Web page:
Anyone who colors their hair wants the coloration to stay beautiful for as long as possible. Special color protection shampoos are designed to do just that. In the “Ökotest”, however, only three out of twenty products performed well.
Anyone who regularly dyes or tans their hair knows the problem of color bleeding. After a few shampoos, the color simply no longer looks as color-intensive and fresh as hoped. Color protection shampoos are supposed to prevent this effect and ensure that the color lasts for a long time. The magazine "Ökotest" has now tested some of these color protection shampoos. The result is mixed.
These color protection shampoos have been tested by "Ökotest".
"Ökotest" tested a total of twenty color protection shampoos, including products from Garnier, Nivea, Pantene Pro-V and Schauma, shampoos from the own brands of Rossmann, Dm and Müller, but also products from Rausch, Korres and Jean & Len. Of the hair care products tested, however, only a few performed really well: just three shampoos were rated as "very good". From fünf tested products, however, is even advised against! They failed the test.
Why did some of the color protection shampoos fail the "Ökotest"?
"Ökotest" criticized that some products contain aggressive PEG compounds that attack the color too strongly and harm the scalp. In addition, questionable fragrances were found in the defective color protection products. For example, three well-known manufacturers work with artificial musk fragrances, which spread throughout the environment, accumulate in human fatty tissue and can now even be found in breast milk.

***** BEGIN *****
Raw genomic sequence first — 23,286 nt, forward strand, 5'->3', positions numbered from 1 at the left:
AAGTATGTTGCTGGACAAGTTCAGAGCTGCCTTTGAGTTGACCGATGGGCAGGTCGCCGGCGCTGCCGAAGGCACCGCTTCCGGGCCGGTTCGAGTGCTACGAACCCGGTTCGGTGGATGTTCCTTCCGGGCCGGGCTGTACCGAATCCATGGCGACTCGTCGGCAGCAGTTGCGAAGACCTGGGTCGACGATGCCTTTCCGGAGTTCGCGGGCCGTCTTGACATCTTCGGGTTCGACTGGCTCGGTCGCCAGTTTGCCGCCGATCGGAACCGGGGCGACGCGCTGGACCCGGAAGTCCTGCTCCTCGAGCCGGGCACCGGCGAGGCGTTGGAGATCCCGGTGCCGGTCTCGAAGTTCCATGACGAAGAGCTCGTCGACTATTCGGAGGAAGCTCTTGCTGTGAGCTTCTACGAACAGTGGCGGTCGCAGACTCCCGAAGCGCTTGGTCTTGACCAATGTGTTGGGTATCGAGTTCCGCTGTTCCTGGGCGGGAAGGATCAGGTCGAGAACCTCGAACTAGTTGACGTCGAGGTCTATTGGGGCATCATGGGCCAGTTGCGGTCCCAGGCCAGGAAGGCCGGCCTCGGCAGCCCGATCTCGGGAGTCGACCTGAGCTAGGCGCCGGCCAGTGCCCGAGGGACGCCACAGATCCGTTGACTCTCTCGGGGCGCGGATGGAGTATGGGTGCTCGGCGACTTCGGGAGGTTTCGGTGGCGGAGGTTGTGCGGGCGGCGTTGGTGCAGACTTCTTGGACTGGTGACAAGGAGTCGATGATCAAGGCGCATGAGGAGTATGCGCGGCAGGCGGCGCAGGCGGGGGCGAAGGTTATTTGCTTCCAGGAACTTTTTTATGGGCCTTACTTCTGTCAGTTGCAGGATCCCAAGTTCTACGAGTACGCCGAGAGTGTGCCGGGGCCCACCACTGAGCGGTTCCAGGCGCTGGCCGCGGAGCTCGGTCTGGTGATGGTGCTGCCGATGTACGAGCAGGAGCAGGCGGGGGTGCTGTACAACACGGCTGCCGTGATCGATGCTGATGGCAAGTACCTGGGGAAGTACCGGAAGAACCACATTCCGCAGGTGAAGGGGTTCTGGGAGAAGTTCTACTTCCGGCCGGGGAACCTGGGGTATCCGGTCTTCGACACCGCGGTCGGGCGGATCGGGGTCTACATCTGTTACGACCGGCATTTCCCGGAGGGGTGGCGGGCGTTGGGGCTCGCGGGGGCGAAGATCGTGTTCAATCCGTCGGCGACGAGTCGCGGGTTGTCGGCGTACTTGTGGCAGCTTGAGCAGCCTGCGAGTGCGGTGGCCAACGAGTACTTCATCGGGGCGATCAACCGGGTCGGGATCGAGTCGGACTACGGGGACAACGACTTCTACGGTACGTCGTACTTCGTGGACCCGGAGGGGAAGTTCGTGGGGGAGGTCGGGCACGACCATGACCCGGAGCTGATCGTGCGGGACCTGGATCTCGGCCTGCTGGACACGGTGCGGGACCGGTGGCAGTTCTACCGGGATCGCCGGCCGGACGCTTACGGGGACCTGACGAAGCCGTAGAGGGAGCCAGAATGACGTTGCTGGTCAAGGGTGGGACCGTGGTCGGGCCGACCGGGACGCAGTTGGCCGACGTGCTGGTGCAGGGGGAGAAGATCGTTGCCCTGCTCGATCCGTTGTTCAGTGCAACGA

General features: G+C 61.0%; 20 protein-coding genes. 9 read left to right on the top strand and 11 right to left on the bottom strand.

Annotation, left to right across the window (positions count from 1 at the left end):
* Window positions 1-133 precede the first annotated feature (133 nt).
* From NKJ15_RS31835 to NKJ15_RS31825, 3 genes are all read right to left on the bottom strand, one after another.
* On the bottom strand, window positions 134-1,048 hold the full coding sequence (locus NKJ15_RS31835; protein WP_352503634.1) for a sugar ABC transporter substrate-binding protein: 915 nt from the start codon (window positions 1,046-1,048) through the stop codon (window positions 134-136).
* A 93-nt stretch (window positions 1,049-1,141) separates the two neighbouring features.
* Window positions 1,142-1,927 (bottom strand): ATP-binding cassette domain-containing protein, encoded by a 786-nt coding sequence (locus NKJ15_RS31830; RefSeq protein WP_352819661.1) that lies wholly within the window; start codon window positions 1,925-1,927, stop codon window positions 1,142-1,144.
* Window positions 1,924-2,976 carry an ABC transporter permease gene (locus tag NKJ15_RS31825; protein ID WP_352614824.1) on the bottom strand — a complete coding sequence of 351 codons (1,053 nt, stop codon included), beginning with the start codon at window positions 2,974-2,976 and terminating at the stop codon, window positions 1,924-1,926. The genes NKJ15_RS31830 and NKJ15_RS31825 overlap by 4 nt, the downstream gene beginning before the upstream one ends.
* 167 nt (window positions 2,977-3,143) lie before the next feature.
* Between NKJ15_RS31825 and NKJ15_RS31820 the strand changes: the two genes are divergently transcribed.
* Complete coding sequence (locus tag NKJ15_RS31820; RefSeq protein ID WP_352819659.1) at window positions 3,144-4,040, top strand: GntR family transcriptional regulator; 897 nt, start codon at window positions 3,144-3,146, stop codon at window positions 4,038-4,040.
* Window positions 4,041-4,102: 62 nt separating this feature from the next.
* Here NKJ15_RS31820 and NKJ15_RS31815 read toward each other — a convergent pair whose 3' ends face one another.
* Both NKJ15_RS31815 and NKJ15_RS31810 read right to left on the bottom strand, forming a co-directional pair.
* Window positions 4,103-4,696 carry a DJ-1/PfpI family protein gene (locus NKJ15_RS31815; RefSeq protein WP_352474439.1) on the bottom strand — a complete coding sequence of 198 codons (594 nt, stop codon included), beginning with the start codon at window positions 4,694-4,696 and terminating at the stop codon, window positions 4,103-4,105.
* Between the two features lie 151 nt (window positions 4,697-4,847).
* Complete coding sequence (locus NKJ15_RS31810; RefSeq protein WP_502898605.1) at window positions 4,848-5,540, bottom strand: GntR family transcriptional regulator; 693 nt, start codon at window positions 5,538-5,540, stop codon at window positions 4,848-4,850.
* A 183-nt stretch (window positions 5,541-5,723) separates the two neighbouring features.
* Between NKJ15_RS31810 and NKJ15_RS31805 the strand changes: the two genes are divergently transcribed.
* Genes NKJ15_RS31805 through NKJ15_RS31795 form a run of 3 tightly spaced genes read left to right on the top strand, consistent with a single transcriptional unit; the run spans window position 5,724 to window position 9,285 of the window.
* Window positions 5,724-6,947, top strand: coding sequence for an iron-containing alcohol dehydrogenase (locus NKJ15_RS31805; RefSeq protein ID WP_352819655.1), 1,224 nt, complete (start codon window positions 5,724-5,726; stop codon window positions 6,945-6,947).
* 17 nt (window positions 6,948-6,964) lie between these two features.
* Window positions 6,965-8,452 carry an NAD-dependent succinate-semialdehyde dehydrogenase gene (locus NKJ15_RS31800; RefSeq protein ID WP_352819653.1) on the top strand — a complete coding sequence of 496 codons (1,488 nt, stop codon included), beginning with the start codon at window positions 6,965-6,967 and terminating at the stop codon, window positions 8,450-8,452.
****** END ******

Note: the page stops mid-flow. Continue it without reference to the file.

In addition, more than half of the color-protecting shampoos contain silicones, according to "Ökotest": They coat the hair and make it look beautiful, but in the long run silicones are anything but good. They cause the hair to look dull at some point, and they can also end up in the environment via wastewater. There they degrade again only with difficulty. Furthermore, "Ökotest" criticizes that some manufacturers cannot provide any evidence for the color protection promises made on the packaging – empty product promises.
What should I look for when buying a color protection shampoo?
Be wary of advertising slogans like: "Up to twelve weeks of color protection" or "14 weeks of healthy color brilliance. These sound great at first, but if there is no proof of these results, they are usually empty product promises. Also, avoid shampoos that contain silicone. If you are not sure what the product contains, certain scanning apps can help. Simply scan the barcode on your smartphone to see if the shampoo contains any questionable ingredients. Tikbow has summarized helpful care tips for colored and dyed hair here.